Actor Mark Harmon, best known for his role as Special Agent Gibbs on the CBS hit show NCIS, recently collaborated with former NCIS special agent Leon Carol Jr. to write “Ghost of Honolulu.” The book tells the true story of Douglas W., a Japanese American spy whose service played a crucial role in the birth of the modern NCIS. Mark Harmon and Leon Carol Jr. discussed their collaboration and the importance of authenticity in portraying NCIS on the show.

Harmon, who portrayed Gibbs for 19 years, emphasized the significance of having Leon Carol Jr. as the technical advisor on the show. He praised Carol for being the real deal, a genuine expert with a background in the Marine Corps and NCIS. The book explores the intriguing story of Douglas W., the first Japanese American spy, offering a unique perspective on historical events.

Leon Carol Jr., in his role as the show’s technical advisor, aimed to ensure the accuracy and realism of NCIS portrayals. He worked closely with the actors, directors, and crew, striving to strike a balance between real elements and entertainment value. Harmon shared his appreciation for Carol’s guidance and the wealth of knowledge he provided during their collaboration.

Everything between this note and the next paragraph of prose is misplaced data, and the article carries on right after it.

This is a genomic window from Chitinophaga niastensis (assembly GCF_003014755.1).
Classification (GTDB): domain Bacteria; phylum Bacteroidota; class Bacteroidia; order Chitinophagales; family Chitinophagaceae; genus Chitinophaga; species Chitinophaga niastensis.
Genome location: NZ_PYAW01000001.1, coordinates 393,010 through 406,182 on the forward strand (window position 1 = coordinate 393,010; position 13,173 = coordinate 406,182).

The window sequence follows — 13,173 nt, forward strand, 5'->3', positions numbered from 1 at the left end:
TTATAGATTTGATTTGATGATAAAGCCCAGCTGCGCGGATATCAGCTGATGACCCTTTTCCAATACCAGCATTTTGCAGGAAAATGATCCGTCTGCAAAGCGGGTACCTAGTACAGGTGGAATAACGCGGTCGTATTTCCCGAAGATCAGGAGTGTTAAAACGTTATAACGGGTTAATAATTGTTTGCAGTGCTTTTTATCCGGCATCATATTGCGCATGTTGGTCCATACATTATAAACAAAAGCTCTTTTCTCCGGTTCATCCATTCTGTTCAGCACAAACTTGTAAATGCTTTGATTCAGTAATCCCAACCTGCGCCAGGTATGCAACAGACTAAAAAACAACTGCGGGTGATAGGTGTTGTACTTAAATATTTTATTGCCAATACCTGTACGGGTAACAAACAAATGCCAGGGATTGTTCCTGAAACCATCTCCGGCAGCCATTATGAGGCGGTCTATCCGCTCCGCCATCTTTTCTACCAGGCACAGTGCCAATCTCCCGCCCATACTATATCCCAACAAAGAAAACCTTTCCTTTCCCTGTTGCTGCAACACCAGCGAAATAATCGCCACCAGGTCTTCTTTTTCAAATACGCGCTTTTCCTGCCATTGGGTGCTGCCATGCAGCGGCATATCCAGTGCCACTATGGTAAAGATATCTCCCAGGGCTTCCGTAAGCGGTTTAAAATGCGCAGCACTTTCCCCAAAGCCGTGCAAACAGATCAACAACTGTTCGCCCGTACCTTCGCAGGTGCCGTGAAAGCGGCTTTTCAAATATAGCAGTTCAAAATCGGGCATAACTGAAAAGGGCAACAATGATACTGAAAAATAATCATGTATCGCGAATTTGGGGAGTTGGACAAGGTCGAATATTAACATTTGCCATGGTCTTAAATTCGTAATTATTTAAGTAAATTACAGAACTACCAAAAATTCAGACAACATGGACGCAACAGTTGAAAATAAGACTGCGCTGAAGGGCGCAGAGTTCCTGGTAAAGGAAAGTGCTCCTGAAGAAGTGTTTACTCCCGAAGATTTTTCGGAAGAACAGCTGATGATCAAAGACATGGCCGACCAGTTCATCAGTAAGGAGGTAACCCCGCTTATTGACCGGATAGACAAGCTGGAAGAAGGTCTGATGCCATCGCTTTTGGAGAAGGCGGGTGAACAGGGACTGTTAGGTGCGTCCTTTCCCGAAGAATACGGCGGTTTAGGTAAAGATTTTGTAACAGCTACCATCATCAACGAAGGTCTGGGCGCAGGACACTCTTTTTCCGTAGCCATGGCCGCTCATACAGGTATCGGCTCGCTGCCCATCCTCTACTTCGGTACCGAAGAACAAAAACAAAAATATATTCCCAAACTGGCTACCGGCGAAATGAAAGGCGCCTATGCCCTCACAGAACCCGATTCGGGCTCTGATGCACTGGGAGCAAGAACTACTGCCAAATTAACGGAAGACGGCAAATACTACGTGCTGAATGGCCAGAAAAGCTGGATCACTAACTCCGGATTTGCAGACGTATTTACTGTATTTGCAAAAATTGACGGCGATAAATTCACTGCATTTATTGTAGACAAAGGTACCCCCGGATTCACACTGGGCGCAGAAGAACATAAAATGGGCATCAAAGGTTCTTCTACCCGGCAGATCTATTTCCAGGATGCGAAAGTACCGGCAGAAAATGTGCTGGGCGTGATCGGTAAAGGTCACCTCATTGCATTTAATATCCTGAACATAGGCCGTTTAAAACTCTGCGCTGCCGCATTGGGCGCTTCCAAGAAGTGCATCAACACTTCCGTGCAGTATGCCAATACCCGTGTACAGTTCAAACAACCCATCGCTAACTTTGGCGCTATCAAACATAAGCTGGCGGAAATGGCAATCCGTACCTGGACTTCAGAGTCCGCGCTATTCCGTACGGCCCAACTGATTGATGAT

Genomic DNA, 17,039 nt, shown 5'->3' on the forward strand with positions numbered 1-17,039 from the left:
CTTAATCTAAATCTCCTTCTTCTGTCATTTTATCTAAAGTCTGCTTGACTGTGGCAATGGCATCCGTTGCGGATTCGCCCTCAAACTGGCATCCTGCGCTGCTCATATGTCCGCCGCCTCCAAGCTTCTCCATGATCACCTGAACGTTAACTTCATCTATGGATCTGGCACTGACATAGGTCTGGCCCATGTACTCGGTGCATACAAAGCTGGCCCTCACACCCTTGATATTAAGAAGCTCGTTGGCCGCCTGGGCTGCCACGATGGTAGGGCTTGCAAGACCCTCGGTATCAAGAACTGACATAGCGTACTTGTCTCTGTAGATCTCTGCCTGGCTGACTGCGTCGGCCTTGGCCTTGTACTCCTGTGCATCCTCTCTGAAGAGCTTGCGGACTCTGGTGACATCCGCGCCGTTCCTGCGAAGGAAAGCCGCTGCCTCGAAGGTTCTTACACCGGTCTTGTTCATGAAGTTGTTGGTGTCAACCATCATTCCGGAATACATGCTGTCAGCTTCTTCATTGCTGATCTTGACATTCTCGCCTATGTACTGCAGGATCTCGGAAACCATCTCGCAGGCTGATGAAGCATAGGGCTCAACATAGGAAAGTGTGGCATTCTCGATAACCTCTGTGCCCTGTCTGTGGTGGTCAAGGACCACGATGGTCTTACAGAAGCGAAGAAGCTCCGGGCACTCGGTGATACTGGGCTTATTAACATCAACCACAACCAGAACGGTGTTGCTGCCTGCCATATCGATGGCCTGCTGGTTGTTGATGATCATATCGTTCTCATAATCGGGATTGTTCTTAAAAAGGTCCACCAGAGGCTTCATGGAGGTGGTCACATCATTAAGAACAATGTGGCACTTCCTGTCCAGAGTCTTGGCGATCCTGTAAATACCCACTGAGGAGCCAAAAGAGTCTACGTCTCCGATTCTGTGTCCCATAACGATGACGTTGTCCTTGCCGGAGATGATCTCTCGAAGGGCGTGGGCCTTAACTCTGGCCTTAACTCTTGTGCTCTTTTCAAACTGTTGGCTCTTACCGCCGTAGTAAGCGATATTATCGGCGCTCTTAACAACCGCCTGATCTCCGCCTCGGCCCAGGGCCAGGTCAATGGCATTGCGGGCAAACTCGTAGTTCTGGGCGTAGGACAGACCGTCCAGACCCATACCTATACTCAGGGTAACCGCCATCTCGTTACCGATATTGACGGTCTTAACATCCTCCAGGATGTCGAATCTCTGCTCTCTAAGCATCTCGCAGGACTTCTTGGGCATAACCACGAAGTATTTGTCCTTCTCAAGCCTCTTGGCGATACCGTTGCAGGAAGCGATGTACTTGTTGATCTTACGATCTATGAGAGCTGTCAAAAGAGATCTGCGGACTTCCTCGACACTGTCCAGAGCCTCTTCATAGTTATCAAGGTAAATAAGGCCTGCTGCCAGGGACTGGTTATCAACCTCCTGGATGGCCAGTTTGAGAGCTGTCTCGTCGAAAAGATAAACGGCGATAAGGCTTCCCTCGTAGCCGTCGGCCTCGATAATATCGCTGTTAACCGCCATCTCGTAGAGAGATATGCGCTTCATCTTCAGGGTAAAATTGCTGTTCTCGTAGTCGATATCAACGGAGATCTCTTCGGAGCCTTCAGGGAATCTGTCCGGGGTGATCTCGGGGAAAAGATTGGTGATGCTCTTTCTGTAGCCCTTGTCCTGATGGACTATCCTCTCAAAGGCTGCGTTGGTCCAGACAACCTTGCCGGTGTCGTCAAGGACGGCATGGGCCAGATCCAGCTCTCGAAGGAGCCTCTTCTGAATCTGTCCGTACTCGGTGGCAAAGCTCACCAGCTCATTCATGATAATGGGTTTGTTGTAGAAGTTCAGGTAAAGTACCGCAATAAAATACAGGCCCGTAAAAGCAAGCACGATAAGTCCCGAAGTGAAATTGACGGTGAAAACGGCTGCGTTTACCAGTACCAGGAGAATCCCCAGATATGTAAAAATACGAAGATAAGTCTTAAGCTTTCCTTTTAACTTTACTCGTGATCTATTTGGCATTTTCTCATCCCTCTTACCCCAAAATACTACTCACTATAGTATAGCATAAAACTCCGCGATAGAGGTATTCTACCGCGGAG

In addition to discussing the book, the conversation touched on Harmon’s departure from NCIS after 19 seasons. Harmon, now an executive producer, left the show in 2021, leaving fans curious about a potential return. While Harmon didn’t provide a definitive answer, his coy smile suggested that Agent Gibbs might make a comeback, keeping viewers intrigued.

The discussion also highlighted the impact of NCIS on inspiring individuals to pursue careers in law enforcement. Leon Carol Jr. mentioned that the show’s popularity led to a decrease in the need for recruitment efforts, as young people were inspired to join NCIS after watching the series.

In a lighthearted moment, Harmon and Carol Jr. shared their mutual appreciation for interrogation scenes. Carol Jr. expressed his love for the challenge of one-on-one interrogations, emphasizing the satisfaction of getting someone to admit wrongdoing. Harmon, noting that Carol Jr. had interrogated him effectively, acknowledged the intriguing nature of interrogation scenes in the show.

The interview concluded with a discussion about Harmon’s continued involvement as an executive producer and the enduring success of NCIS, which has become a cultural phenomenon over its two-decade run. The segment also mentioned the debut of the first international series of the NCIS franchise, “NCIS: Sydney,” which premiered on CBS and Paramount Plus.

By chrysos